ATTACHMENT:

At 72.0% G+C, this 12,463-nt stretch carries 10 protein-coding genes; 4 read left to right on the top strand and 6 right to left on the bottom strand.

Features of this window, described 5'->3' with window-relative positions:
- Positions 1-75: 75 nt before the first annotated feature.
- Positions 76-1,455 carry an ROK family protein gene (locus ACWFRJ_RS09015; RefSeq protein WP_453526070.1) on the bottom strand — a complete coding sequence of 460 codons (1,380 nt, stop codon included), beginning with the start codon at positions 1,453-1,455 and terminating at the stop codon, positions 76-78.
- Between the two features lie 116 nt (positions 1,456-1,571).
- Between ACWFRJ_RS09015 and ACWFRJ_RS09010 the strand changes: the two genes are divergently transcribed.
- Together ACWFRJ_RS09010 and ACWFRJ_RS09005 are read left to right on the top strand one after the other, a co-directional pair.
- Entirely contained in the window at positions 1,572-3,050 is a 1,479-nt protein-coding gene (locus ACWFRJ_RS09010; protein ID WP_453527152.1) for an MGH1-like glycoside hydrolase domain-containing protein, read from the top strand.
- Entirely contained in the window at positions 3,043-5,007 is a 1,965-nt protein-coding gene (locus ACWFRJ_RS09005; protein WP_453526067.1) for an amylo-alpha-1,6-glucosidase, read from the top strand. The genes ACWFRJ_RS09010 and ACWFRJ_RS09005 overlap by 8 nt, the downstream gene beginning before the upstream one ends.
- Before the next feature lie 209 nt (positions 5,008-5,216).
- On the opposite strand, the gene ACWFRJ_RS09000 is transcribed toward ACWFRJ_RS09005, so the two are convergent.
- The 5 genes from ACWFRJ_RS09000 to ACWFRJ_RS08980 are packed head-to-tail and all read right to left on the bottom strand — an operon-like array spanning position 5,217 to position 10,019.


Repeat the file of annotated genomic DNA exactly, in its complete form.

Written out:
At 72.0% G+C, this 12,463-nt stretch carries 10 protein-coding genes; 4 read left to right on the top strand and 6 right to left on the bottom strand.

Features of this window, described 5'->3' with window-relative positions:
- Positions 1-75: 75 nt before the first annotated feature.
- Positions 76-1,455 carry an ROK family protein gene (locus ACWFRJ_RS09015; RefSeq protein WP_453526070.1) on the bottom strand — a complete coding sequence of 460 codons (1,380 nt, stop codon included), beginning with the start codon at positions 1,453-1,455 and terminating at the stop codon, positions 76-78.
- Between the two features lie 116 nt (positions 1,456-1,571).
- Between ACWFRJ_RS09015 and ACWFRJ_RS09010 the strand changes: the two genes are divergently transcribed.
- Together ACWFRJ_RS09010 and ACWFRJ_RS09005 are read left to right on the top strand one after the other, a co-directional pair.
- Entirely contained in the window at positions 1,572-3,050 is a 1,479-nt protein-coding gene (locus ACWFRJ_RS09010; protein ID WP_453527152.1) for an MGH1-like glycoside hydrolase domain-containing protein, read from the top strand.
- Entirely contained in the window at positions 3,043-5,007 is a 1,965-nt protein-coding gene (locus ACWFRJ_RS09005; protein WP_453526067.1) for an amylo-alpha-1,6-glucosidase, read from the top strand. The genes ACWFRJ_RS09010 and ACWFRJ_RS09005 overlap by 8 nt, the downstream gene beginning before the upstream one ends.
- Before the next feature lie 209 nt (positions 5,008-5,216).
- On the opposite strand, the gene ACWFRJ_RS09000 is transcribed toward ACWFRJ_RS09005, so the two are convergent.
- The 5 genes from ACWFRJ_RS09000 to ACWFRJ_RS08980 are packed head-to-tail and all read right to left on the bottom strand — an operon-like array spanning position 5,217 to position 10,019.